NIH Asks the SMRB To Examine its Review and Award Process
June 10, 2013
At the June 4, 2013, meeting of the National Institutes of Health’s Scientific Management Review Board (SMRB)-which was created by the NIH Reform Act of 2006 to make recommendations on NIH structure and management-Principal Deputy Director Lawrence Tabak, D.D.S., Ph.D. presented a new charge to the group: examine the NIH review and award process. In noting that the NIH two-tier system [scientific peer review and Institute and Center (I/C) programmatic review] is the foundation on which the agency’s funding of extramural research is based, and since the majority of the NIH budget goes to extramural research grants, NIH believes it is vital that it continue to innovate and optimize the process by which grant applications are submitted, reviewed, processed, and awarded. NIH has asked the SMRB to consider how it can:
Left to right: NAEVR Executive Director James Jorkasky with Lawrence Tabak, D.D.S., Ph.D., the NIH Principal Deputy Director at the June 4 meeting
NIH asked that the SMRB’s Working Group identify any fundamental principles that underpin any recommended changes to the process; provide a comprehensive analysis of each step in the process; and recommend strategies and options for improving the process, as well as the rationale for the recommendations.
- Streamline the grant-making process and shorten the length of time from application to allocation of funds.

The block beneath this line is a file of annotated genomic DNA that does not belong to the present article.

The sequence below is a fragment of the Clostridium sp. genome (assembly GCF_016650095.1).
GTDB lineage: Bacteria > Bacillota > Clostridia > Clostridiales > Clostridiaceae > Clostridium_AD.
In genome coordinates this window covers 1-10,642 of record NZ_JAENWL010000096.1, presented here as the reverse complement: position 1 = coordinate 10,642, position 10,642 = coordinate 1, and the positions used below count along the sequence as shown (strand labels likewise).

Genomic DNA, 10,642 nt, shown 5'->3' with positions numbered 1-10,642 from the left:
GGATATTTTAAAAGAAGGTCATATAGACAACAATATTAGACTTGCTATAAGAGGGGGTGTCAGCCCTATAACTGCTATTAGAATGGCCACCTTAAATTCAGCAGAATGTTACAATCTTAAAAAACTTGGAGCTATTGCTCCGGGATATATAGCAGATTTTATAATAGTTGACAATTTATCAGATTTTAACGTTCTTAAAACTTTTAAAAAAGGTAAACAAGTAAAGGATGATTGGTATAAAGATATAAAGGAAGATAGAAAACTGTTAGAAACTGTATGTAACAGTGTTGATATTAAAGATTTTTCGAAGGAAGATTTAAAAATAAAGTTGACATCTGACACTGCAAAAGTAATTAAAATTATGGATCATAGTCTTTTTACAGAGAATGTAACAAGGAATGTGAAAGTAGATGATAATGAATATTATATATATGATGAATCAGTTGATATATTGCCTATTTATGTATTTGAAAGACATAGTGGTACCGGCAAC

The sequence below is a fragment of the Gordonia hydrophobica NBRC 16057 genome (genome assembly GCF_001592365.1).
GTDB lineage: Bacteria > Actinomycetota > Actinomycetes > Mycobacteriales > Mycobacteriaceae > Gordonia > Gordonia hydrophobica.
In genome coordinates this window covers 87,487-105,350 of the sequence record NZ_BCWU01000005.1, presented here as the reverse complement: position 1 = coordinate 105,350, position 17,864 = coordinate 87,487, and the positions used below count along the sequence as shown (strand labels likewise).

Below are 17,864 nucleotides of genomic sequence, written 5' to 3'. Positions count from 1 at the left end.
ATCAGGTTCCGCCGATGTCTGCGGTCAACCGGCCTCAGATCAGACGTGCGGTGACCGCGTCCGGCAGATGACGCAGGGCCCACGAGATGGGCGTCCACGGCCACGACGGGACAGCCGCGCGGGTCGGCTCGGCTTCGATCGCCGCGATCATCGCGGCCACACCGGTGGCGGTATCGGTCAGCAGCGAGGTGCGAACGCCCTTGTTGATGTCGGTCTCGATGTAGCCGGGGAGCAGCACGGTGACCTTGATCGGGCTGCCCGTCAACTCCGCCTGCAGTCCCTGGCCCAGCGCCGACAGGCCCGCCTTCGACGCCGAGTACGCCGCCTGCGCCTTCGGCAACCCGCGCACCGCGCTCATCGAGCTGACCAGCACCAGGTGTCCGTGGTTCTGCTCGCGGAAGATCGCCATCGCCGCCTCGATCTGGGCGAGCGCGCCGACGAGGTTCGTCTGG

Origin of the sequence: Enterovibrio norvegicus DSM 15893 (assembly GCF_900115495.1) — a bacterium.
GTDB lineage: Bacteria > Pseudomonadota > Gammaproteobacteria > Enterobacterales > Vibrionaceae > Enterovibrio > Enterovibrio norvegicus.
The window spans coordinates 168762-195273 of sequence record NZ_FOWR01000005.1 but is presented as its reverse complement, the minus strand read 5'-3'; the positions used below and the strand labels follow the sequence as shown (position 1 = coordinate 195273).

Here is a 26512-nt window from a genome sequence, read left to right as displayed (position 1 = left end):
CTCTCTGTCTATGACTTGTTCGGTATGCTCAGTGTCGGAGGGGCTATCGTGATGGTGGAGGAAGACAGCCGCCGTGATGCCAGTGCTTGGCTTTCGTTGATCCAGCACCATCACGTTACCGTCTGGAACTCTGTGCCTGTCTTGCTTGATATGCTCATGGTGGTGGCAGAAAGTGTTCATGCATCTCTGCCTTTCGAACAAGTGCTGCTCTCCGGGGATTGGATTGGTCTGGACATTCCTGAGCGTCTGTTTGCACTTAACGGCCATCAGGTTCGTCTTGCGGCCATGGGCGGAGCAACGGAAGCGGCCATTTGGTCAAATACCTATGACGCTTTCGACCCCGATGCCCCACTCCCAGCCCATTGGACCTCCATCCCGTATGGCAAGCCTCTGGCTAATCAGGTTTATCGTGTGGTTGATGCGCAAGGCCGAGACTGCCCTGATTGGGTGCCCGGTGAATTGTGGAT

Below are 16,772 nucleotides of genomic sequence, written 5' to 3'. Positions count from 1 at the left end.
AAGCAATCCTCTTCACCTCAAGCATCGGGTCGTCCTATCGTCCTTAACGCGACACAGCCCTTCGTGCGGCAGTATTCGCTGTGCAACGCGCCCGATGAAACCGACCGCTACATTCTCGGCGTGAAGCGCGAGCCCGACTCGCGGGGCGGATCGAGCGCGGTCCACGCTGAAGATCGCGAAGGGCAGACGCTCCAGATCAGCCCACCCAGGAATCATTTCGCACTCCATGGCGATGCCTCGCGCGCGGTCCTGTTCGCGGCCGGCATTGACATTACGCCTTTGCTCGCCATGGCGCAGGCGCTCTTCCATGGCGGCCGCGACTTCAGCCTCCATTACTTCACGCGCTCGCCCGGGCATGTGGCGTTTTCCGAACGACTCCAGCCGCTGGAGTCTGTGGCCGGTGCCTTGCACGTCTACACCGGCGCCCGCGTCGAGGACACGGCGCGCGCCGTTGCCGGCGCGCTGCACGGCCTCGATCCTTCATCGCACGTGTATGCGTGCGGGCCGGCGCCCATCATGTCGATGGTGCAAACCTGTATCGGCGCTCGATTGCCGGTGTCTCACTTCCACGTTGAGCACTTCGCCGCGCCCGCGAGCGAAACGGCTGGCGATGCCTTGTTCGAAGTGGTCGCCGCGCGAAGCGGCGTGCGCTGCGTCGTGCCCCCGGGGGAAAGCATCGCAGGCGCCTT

- Address the administrative burden on applicants and their institutions, scientific reviewers, Advisory Council members, and NIH staff while maintaining a high quality review process.
The majority of the meeting was spent on a previous charge, made by Director Francis Collins, M.D., Ph.D. in July 2012, that the SMRB identify appropriate parameters and approaches for assessing and communicating the value of biomedical research supported by the NIH. A series of panels addressed various metrics for assessing the value of biomedical research, including new medical interventions and treatments, public health outcomes, and broader societal impacts.
Previous SMRB Working Groups have addressed such issues as: I/C consolidation, the Intramural Program and Clinical Center, Translational Medicine and Therapeutics (recommendations from which resulted in NIH’s creation of the National Center for Advancing Translational Sciences, NCATS), and how NIH manages the Small Business Innovation Research (SBIR) and Small Business Technology Transfer (STTR) programs.